Grief is arduous and unforgiving. Bouts of uncontrollable sadness are nonlinear and certainly take no consideration of whether you’re in at work or in the comfort of your own home. The loss of a loved one is a sad fact of life and though your world has come to a halt, the world around you keeps on moving. How can you fathom moving forward without your loved one by your side? In this blog, we will offer some suggestions for both employees and employers to support each other through bereavement and return to some sense of normalcy.

To know how to support someone through grievance you must understand grief. Grief is defined as, “the response to loss, particularly to the loss of someone or some living thing that has died, to which a bond or affection was formed.” Although conventionally focused on the emotional response to loss, grief also has physical, behavioral, and social dimensions. Grief knows no bias and it can affect anyone at any given time.

From an employer’s perspective, understand that grief affects everyone differently and privacy is just as important as support. Adjust your expectations upon the employee’s return to work. Suffering the loss of a loved one can take a toll on one’s motivation levels, and things that used to be important may not feel so urgent or pressing anymore. Consider adjusting their workload or offering a modified schedule to allow the employee to ease back into a routine. While some employees may want to dive into a project as a form of distraction, others will find it hard to make it through a day without crying, and that’s okay. Offer the employee a safe space to grieve during this challenging time.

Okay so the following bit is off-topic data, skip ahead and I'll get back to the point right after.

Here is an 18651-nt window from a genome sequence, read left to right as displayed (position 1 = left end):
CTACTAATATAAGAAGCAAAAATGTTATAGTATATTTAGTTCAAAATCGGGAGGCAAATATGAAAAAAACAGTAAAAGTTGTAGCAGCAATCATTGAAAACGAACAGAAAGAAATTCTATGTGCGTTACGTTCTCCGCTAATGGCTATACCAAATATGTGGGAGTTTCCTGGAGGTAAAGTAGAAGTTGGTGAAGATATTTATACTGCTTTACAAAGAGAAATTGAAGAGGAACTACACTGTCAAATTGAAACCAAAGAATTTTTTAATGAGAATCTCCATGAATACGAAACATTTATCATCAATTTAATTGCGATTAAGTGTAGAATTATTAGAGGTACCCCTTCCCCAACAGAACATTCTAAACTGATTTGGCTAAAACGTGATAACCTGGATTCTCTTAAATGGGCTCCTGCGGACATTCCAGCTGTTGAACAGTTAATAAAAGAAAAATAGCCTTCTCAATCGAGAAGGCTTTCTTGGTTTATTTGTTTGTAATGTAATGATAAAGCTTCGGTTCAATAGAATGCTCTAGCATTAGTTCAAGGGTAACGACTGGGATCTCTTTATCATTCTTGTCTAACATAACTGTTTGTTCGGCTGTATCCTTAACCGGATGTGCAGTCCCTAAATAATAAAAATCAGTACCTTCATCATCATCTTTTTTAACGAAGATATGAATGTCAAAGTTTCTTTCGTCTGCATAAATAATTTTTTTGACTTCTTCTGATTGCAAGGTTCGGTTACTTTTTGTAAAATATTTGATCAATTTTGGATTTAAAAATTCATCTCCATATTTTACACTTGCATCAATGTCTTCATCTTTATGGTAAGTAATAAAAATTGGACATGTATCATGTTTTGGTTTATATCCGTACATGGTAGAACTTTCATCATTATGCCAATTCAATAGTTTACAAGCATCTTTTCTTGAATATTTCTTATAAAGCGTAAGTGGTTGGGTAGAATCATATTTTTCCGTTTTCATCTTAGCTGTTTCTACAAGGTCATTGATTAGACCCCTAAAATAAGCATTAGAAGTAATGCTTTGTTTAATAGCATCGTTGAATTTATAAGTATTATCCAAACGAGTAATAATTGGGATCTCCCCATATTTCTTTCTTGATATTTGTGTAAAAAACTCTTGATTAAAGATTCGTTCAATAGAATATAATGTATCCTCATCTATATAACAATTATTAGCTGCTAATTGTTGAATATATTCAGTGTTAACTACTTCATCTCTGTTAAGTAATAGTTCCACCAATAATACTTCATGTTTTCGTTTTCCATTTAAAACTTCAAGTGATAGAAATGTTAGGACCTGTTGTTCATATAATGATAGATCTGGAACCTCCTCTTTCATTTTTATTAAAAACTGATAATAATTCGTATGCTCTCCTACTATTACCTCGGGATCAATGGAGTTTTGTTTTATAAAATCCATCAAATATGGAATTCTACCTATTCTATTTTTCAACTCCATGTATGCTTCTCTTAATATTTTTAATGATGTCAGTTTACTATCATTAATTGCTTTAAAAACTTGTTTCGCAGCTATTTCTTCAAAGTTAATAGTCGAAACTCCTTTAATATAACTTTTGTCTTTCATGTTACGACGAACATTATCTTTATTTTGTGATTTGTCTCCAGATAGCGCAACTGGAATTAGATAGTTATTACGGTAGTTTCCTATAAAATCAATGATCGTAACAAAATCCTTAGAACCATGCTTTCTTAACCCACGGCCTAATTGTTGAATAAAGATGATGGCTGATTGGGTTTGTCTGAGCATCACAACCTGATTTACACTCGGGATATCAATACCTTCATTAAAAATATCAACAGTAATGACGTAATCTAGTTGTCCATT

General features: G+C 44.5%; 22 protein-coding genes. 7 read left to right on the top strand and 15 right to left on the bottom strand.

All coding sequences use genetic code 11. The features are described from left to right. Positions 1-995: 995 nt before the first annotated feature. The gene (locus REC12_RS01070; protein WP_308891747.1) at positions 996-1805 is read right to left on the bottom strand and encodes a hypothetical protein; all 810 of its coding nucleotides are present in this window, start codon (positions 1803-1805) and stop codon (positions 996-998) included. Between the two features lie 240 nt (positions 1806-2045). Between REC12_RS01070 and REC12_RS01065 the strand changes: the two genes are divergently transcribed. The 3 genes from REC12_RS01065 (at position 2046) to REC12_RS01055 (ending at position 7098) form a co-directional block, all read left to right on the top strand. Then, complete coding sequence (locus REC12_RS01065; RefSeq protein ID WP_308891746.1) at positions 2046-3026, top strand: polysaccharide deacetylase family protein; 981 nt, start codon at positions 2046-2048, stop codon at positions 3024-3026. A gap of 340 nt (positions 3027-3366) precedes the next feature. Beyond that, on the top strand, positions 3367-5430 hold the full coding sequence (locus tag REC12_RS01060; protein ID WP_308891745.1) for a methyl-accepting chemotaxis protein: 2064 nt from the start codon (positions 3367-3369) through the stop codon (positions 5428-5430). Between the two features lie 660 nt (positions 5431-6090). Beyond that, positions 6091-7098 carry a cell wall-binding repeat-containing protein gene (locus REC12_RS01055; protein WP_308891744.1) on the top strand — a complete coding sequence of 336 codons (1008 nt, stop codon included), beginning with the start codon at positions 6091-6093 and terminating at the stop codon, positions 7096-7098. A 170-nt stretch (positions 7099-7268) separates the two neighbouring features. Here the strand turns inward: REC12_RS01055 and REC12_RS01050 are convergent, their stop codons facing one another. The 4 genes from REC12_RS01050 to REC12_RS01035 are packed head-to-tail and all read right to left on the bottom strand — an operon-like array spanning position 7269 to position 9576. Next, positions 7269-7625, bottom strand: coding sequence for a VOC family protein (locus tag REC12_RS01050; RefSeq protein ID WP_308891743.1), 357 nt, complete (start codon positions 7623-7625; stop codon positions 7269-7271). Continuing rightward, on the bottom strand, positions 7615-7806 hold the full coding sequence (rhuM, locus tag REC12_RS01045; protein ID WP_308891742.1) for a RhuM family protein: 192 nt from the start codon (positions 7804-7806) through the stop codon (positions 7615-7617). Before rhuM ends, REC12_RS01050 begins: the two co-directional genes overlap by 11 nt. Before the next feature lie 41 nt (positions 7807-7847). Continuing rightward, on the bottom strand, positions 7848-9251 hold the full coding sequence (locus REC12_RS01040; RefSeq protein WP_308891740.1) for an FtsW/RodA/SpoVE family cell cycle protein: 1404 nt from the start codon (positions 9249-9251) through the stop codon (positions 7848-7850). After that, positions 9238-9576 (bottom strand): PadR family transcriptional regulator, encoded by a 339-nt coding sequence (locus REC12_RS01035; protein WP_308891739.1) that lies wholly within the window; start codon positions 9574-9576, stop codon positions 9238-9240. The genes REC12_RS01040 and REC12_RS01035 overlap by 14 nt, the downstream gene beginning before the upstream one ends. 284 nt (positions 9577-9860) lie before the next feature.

With the employees’ consent, provide coworkers with information regarding funeral arrangements, time away from work, and how the individual is coping. Sometimes the circumstances surrounding a death are personal. Understandably, the employee will likely not be comfortable having to reiterate details time and again so encourage coworkers to give space. Try keeping the workplace as normal as possible and allow the employee to make forward movement as they regain stability and confidence.

From the perspective of the grieving individual, keep doing your best. While on bereavement leave keep the line of communication with your employer open and be honest about how you’re coping. Nobody expects you to bounce back from this with the snap of a finger and dismissing your mental state will only delay your recovery process. Understand that grief shows through sorrow, anger, and exhaustion and it’s important you let yourself process the emotion. Brush up on your company’s bereavement policy including time allotted and whether it is compensated or not, and further discuss options with your employer including an office visit prior to your return or your needs for support and privacy.

Don’t be afraid to ask for help. Be respectful of your limits and understand that you may not be as productive or focused, and that’s okay. If you feel comfortable, discuss mental health resources or grief support options with your HR department. Let your coworkers know what is helpful to you when you are experiencing a particularly hard day: giving you a hug, allowing you to have some alone time, fixing a cup of coffee, or going for a short walk. Understand that your coworkers care about you and are only trying to help.

Unless you have grieved the loss of a loved one it can be hard to comprehend the process. It’s, unfortunately, something that we will all face at one point or another and the patience and support coming from those around us are important to move forward.

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